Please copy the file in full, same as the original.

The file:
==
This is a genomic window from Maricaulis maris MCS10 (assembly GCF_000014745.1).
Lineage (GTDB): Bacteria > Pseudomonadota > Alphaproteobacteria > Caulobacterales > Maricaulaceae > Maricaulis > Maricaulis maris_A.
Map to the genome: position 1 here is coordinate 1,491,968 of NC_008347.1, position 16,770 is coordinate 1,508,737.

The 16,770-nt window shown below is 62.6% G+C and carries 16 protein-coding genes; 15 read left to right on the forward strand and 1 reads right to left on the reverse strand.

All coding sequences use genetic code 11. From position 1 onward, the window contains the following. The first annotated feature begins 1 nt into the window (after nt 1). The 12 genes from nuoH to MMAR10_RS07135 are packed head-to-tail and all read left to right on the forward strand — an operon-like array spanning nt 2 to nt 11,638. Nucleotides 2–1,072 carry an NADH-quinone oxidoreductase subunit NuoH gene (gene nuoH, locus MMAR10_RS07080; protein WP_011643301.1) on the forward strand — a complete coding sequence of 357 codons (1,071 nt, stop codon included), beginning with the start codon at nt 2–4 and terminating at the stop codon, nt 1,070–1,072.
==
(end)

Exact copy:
This is a genomic window from Maricaulis maris MCS10 (assembly GCF_000014745.1).
Lineage (GTDB): Bacteria > Pseudomonadota > Alphaproteobacteria > Caulobacterales > Maricaulaceae > Maricaulis > Maricaulis maris_A.
Map to the genome: position 1 here is coordinate 1,491,968 of NC_008347.1, position 16,770 is coordinate 1,508,737.

The 16,770-nt window shown below is 62.6% G+C and carries 16 protein-coding genes; 15 read left to right on the forward strand and 1 reads right to left on the reverse strand.

All coding sequences use genetic code 11. From position 1 onward, the window contains the following. The first annotated feature begins 1 nt into the window (after nt 1). The 12 genes from nuoH to MMAR10_RS07135 are packed head-to-tail and all read left to right on the forward strand — an operon-like array spanning nt 2 to nt 11,638. Nucleotides 2–1,072 carry an NADH-quinone oxidoreductase subunit NuoH gene (gene nuoH, locus MMAR10_RS07080; protein WP_011643301.1) on the forward strand — a complete coding sequence of 357 codons (1,071 nt, stop codon included), beginning with the start codon at nt 2–4 and terminating at the stop codon, nt 1,070–1,072.